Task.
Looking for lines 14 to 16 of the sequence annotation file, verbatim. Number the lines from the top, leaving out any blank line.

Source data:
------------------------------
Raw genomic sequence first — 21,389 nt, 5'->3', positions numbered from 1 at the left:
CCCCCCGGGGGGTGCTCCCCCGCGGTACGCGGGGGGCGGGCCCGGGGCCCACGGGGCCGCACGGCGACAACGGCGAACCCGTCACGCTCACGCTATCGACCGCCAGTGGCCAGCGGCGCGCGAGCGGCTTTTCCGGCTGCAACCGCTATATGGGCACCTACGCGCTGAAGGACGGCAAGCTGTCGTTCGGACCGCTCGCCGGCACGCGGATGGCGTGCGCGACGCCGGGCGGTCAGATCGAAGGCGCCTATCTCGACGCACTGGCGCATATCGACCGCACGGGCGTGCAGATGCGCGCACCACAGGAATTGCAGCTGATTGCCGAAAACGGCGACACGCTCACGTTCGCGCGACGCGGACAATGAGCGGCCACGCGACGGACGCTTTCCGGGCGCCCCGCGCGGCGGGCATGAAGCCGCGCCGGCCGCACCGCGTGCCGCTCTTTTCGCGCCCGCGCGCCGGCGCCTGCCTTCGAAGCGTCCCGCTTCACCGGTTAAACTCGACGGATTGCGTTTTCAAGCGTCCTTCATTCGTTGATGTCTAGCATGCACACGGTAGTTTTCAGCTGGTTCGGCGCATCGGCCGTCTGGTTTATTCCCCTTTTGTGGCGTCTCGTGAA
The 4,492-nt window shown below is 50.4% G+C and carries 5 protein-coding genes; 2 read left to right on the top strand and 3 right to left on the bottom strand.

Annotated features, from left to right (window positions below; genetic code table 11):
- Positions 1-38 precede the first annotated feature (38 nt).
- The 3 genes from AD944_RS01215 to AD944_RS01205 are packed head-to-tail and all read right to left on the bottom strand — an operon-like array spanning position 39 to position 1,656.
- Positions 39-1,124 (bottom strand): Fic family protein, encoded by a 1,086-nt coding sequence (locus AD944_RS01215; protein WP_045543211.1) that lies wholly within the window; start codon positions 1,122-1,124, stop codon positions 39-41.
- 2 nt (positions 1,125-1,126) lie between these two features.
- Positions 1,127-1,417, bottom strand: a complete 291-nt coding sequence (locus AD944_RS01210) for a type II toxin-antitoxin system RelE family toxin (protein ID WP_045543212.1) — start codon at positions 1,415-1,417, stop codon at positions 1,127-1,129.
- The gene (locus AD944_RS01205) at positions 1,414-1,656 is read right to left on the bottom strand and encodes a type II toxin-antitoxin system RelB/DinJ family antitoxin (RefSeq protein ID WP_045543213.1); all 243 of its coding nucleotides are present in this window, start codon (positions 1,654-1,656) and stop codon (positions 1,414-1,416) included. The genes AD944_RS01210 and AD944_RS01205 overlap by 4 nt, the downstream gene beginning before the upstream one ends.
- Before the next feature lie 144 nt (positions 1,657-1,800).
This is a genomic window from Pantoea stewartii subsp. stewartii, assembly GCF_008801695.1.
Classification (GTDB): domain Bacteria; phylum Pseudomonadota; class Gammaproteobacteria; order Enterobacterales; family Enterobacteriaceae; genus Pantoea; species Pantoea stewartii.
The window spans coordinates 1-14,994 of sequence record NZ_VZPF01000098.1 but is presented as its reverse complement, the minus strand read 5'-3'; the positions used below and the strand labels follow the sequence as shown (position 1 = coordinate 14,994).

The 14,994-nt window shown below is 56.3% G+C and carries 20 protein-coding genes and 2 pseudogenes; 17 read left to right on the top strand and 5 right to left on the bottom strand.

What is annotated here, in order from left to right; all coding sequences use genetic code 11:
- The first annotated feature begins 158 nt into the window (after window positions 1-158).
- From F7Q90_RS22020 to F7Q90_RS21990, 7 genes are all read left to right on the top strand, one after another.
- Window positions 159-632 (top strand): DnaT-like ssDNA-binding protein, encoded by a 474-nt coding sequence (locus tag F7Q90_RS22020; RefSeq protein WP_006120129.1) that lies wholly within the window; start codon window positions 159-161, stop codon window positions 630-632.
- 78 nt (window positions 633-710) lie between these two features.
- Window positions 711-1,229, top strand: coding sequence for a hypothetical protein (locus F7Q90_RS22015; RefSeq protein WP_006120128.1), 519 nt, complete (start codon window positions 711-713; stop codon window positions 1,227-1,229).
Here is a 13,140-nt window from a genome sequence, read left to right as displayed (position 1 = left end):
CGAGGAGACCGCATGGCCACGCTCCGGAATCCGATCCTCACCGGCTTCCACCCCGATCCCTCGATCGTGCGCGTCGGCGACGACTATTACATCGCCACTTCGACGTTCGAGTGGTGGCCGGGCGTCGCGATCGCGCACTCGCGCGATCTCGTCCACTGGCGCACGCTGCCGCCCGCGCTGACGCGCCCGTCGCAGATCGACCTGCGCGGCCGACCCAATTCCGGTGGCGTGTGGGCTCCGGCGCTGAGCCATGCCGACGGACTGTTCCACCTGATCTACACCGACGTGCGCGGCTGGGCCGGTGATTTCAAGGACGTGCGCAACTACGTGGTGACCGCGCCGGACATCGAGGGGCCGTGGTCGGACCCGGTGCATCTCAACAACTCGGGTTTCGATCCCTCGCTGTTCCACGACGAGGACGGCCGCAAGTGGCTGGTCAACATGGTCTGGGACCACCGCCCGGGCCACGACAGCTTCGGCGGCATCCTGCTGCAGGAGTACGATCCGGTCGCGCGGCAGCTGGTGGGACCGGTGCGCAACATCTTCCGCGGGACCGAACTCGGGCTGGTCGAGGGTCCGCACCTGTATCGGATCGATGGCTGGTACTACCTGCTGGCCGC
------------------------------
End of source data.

The window spans coordinates 1-14,994 of sequence record NZ_VZPF01000098.1 but is presented as its reverse complement, the minus strand read 5'-3'; the positions used below and the strand labels follow the sequence as shown (position 1 = coordinate 14,994).

The 14,994-nt window shown below is 56.3% G+C and carries 20 protein-coding genes and 2 pseudogenes; 17 read left to right on the top strand and 5 right to left on the bottom strand.

What is annotated here, in order from left to right; all coding sequences use genetic code 11: